Remember cheese in a can? You know, the stuff that you squirt on crackers? It’s kind of novel. Maybe you tried it once and maybe you couldn’t get enough of it once you did try it. Welcome to the addictive nature of processed foods. Since that flirtation with cheese in a can, you’ve probably realized the stuff is not really cheese. It’s got more of those unpronounceable, unrecognizable ingredients in it than those you do recognize, right?
Highly processed foods, the ones with all those multi-syllabic ingredients, are typically high in sugar and sodium with added chemicals masquerading as ingredients. If you haven’t read the labels on your food closely, you may be shocked to find out there’s sugar in spaghetti sauce and sodium in soda. These foods also often contain trans fats, which lower your good cholesterol while raising the bad cholesterol. Trans fats are also known to contribute to inflammation, which has all kinds of health implications. (On a positive note, the FDA recently announced that it is asking manufacturers to phase out the use of trans fats over the next three years.)
Highly processed foods are also lower in fiber, which means it takes less work for our bodies to digest them – meaning you’ll get hungry faster, then consume more calories, leading to the inevitable weight gain. (Sigh.) Not only do these foods – from boxed mac n’ cheese to breakfast cereal to fast food – contain a lot of what we don’t need and only a little of what we do need, they are designed to make you want to eat more. In his mind-blowing 2013 article for The New York Times magazine, journalist Michael Moss uncovered what he called “a conscious effort – taking place in labs and marketing meetings and grocery-store aisles – to get people hooked on foods that are convenient and inexpensive.”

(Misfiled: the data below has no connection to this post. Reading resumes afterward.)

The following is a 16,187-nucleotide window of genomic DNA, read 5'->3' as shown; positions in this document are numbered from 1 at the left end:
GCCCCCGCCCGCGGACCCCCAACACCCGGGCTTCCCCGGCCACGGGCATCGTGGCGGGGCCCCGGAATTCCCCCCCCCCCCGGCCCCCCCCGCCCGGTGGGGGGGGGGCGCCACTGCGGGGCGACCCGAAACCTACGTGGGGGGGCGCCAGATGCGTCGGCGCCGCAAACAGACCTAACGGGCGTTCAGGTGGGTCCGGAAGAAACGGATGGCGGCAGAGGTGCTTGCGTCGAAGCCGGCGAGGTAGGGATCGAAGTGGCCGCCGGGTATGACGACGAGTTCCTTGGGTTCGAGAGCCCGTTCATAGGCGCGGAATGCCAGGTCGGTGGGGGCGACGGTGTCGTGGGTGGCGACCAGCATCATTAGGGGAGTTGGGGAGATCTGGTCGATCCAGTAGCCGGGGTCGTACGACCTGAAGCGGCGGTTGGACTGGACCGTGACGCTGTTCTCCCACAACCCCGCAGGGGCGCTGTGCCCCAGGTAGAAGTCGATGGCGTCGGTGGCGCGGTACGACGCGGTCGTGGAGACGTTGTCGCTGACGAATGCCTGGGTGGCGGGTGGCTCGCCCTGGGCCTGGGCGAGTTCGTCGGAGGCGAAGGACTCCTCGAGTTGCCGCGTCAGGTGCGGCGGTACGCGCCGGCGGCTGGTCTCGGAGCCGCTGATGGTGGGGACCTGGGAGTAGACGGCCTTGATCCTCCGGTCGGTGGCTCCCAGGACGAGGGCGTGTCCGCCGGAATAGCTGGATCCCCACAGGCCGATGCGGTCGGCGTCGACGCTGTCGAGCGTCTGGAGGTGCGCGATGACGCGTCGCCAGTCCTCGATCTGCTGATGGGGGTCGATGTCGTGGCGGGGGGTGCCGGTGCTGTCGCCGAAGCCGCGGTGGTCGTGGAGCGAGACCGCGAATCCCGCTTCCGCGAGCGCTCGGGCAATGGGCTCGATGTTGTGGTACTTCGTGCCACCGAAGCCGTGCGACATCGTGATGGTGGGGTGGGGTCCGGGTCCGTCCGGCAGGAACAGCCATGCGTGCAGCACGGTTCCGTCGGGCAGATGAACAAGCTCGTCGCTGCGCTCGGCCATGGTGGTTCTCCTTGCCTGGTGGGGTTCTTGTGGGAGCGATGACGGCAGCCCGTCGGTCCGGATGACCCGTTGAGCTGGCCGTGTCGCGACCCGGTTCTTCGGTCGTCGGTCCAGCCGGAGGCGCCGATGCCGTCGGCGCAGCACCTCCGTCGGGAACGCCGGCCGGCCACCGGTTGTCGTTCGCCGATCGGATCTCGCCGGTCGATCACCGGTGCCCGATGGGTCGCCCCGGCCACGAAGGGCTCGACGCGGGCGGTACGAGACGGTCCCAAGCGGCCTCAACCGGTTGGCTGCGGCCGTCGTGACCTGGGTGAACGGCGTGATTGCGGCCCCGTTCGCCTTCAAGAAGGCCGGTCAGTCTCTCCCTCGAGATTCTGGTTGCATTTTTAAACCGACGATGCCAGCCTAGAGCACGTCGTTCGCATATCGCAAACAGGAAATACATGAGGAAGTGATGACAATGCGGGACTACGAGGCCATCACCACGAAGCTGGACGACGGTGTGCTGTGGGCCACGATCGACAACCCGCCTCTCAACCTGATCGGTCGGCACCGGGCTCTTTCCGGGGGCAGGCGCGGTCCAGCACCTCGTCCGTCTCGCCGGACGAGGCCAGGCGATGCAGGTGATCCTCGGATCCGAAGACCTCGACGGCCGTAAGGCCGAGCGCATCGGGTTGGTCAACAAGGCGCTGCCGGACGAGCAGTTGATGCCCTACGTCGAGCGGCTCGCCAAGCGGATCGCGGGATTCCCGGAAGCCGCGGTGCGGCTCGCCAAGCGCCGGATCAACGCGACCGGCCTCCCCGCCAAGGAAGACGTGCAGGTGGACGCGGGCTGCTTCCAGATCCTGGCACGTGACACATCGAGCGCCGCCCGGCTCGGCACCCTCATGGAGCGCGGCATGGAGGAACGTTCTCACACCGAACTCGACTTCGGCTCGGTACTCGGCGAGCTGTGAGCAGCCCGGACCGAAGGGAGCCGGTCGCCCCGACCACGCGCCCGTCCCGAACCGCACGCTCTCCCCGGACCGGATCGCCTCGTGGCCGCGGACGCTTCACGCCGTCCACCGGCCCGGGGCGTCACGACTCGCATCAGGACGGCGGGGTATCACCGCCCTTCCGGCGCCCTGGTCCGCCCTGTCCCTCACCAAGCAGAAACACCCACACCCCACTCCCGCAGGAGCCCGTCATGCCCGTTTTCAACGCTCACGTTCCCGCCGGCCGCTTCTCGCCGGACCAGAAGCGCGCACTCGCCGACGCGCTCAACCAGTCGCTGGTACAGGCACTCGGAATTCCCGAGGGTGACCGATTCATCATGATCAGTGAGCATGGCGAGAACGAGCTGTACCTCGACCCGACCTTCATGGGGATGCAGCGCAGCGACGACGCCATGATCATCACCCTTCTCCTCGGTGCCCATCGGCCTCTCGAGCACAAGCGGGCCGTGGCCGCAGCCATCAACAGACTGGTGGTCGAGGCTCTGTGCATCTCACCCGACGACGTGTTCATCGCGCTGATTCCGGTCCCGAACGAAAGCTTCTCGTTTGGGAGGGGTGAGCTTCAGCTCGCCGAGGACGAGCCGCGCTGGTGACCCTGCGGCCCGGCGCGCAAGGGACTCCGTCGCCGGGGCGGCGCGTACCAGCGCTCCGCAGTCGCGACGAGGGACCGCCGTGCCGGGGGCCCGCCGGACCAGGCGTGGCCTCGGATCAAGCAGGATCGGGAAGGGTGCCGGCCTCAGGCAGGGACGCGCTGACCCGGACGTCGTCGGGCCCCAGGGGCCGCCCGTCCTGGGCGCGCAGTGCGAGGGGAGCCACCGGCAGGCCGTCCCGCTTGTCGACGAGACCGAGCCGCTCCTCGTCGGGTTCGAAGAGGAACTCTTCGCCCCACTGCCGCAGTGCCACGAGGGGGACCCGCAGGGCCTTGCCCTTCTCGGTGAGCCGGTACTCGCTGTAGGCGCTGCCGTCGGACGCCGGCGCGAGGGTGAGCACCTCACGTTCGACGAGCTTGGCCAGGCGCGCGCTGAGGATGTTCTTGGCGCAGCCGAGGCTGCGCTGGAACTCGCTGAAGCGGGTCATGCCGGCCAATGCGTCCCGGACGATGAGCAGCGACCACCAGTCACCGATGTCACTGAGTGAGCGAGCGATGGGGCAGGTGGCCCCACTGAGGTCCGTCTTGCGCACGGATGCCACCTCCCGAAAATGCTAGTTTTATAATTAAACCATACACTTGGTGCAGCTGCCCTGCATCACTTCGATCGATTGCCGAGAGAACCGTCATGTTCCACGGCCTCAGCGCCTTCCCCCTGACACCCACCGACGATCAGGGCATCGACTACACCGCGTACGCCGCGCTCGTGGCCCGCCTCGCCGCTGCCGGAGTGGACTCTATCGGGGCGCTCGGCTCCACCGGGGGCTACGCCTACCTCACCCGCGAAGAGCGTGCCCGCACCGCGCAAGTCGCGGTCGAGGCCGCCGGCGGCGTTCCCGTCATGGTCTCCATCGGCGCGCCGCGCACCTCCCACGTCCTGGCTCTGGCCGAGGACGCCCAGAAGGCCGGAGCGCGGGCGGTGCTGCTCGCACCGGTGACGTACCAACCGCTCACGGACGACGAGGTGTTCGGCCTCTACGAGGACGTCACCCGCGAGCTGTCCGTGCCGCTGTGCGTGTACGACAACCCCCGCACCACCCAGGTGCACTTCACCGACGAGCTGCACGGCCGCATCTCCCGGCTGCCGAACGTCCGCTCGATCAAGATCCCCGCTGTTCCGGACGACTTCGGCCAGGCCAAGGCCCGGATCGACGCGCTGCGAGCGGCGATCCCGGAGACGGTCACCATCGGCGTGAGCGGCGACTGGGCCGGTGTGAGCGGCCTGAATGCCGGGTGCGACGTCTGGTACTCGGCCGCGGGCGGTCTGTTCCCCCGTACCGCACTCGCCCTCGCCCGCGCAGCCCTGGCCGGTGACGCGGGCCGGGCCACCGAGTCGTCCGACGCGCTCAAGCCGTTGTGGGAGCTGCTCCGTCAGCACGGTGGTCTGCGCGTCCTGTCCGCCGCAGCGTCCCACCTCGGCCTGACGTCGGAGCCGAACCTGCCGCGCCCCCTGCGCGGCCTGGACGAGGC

Once consumers are caught up in the vicious cycle of eating highly processed foods, it can be really difficult to part ways. These foods are seductively easy to prepare, just rip open the package and devour in many cases. And they are engineered to reach what’s called the “bliss point” – an optimal combination of flavor and texture that leaves us wanting more. Furthermore, highly processed foods are also cheap, which convinces shoppers they are getting more for their money than buying fresh produce and meat – but the hidden cost is to their health. Obesity has been linked to fast-food consumption; sugar has a laundry list of reasons why it’s bad for us; too much sodium is linked to high blood pressure and cardiovascular disease, and the list goes on.
The moral of the story: Do you best to buy minimally processed foods and read labels. You’ll be doing your body a favor and reaping the benefits in a healthier you.